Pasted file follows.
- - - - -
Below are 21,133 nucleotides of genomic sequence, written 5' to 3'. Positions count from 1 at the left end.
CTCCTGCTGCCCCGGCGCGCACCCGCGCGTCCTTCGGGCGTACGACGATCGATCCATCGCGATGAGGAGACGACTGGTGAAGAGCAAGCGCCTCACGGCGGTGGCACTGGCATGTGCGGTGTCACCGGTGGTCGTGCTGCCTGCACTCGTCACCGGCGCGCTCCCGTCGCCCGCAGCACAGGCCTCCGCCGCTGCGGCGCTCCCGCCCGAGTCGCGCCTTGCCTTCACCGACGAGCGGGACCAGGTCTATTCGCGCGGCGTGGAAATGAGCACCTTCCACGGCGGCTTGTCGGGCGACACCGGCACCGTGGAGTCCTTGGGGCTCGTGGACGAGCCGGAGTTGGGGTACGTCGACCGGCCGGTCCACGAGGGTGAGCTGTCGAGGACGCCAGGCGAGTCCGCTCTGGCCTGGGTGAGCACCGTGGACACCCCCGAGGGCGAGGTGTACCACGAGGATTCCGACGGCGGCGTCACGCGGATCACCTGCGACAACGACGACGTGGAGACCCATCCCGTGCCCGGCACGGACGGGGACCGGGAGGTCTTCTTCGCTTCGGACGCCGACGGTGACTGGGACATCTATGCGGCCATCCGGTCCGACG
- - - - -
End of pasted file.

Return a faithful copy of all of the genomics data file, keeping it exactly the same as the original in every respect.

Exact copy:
Below are 21,133 nucleotides of genomic sequence, written 5' to 3'. Positions count from 1 at the left end.
CTCCTGCTGCCCCGGCGCGCACCCGCGCGTCCTTCGGGCGTACGACGATCGATCCATCGCGATGAGGAGACGACTGGTGAAGAGCAAGCGCCTCACGGCGGTGGCACTGGCATGTGCGGTGTCACCGGTGGTCGTGCTGCCTGCACTCGTCACCGGCGCGCTCCCGTCGCCCGCAGCACAGGCCTCCGCCGCTGCGGCGCTCCCGCCCGAGTCGCGCCTTGCCTTCACCGACGAGCGGGACCAGGTCTATTCGCGCGGCGTGGAAATGAGCACCTTCCACGGCGGCTTGTCGGGCGACACCGGCACCGTGGAGTCCTTGGGGCTCGTGGACGAGCCGGAGTTGGGGTACGTCGACCGGCCGGTCCACGAGGGTGAGCTGTCGAGGACGCCAGGCGAGTCCGCTCTGGCCTGGGTGAGCACCGTGGACACCCCCGAGGGCGAGGTGTACCACGAGGATTCCGACGGCGGCGTCACGCGGATCACCTGCGACAACGACGACGTGGAGACCCATCCCGTGCCCGGCACGGACGGGGACCGGGAGGTCTTCTTCGCTTCGGACGCCGACGGTGACTGGGACATCTATGCGGCCATCCGGTCCGACG